Now over to the rest of this month’s whampreviewers:
Emily: The mezze selection was interesting, with the purple heritage carrots throwing in elements of Heston as the dish appeared to be beetroot. The addition of anchovies and egg to the hummus gave a standard dish an interesting twist. The fish burger (£15.50) was very tasty and I particularly liked the pickles – red cabbage on a fish burger works incredibly well.
My highlight was the wine and the rugelach dessert. Not being a bread and butter pudding fan I was nervous about ordering, but it was possibly my favourite part of the meal. A lovely flavour, but not so heavy to bring on a pudding coma. All in all, pleasant service, allbeit a bit slow at the start and too rapid at the end, tasty food and a lovely ambience. Clean loos (always important) and the prices were what I expected for that location.
Adrian: I can’t recall ever being given a dessert menu between mouthfuls of my main course, nor having to pay before I’ve finished my meal. But our Portuguese waiter was charming and largely covered gaping chasms in the service/production process that should have been ironed out by now. Still, the double-heighted, concrete-laden construction of Zest’s JW3 home offset the specially-commissioned, colourful crockery wonderfully. If you’re going to sit around for a while waiting for your food, it’s nice to have good side plates to fidget with.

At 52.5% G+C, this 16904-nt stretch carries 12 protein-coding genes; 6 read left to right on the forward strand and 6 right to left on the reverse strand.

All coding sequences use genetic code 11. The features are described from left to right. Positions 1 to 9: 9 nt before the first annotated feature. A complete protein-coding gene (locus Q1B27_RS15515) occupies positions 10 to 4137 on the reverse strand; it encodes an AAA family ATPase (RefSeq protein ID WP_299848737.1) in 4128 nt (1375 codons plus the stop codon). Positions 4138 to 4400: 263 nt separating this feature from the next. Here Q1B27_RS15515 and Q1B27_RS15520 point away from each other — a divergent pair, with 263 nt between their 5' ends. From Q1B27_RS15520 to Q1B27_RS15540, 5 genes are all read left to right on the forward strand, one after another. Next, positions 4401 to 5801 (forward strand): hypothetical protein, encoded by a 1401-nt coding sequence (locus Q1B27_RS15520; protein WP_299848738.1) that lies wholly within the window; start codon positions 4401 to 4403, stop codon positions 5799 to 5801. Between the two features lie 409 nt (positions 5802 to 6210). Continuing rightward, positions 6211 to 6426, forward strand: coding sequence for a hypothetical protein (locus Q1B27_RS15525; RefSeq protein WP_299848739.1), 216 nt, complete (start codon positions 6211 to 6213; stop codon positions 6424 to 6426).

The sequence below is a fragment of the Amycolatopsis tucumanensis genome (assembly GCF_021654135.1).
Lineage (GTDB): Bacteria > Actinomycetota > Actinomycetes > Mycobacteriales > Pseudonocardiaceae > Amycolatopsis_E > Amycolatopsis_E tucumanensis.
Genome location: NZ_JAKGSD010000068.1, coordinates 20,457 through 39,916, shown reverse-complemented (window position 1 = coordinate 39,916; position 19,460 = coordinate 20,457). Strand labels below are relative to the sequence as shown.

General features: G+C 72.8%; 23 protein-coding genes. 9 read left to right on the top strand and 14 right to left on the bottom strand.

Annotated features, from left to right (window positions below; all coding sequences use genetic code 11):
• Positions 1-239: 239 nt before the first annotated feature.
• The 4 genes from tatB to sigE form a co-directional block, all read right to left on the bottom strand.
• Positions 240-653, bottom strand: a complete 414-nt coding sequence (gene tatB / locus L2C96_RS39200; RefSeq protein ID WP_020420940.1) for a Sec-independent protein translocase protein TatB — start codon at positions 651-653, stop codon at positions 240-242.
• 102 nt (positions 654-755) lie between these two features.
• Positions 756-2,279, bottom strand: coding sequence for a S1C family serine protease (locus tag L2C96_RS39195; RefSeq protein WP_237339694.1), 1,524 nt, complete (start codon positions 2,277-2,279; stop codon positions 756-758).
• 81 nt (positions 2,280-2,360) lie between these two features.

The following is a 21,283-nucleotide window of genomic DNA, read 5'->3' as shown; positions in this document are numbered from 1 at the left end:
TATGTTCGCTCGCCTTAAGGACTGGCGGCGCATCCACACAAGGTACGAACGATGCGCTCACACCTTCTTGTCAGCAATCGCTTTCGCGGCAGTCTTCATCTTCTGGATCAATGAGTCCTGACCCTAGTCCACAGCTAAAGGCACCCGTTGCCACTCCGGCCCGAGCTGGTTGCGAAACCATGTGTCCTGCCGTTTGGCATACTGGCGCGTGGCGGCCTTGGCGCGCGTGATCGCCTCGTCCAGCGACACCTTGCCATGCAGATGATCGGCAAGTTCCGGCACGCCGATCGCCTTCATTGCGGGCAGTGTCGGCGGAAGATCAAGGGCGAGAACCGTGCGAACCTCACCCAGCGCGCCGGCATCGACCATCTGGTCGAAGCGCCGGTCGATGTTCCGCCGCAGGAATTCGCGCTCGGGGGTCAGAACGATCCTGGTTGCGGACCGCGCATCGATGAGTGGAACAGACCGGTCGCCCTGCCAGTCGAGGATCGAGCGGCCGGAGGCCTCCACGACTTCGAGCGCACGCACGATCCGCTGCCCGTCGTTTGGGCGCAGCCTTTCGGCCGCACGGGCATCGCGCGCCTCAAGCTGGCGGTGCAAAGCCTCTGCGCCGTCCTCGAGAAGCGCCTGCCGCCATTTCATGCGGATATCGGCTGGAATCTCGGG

When our starters did arrive, they were worth the wait – tasty mezze straight from an Ottolenghi photo shoot – fresh, zingy and accompanied by excellent freshly-baked bread. My main course of sardines wrapped in vine leaves (£16.50) was okay, if a little pricey, lacking a touch of refinement in process that wasn’t made up for in taste. The soggy slab of once-toasted bread underneath did nothing for its cause. On reflection, I should have had the fish burger – the mouthful I stole was incredible.
Thankfully, dessert – a bread-and-butter pudding made from rugelach, a rolled pastry filled with cinnamon and poppy seeds and resplendent with poached pears and pistachio crumbs – was unctuous and comforting with bursts of tart cranberries setting it off a treat (£8).
I’d probably go back – not just for the surprisingly good wine – but would likely choose the café rather than the restaurant, which seemed to offer the same mezze and decadent desserts without the expensive (slow) service.
Debbie: How to choose? There was so much on this menu that looked enticing – luckily being a party of six we could order pretty much all of the mezze plates without appearing too greedy. Highlights for me were the Mixed Heritage Carrots, beautifully glazed purple carrots mixed with feta, and a wonderfully creamy hummus. The mains were equally intriguing, the sardines wrapped in vine leaves proved to be an excellent combination and were served on two slices on French toast which was perfect for soaking up a delicious green chilli salsa that delivered quite the kick. It may not have been the most obvious combination of ingredients but it worked brilliantly.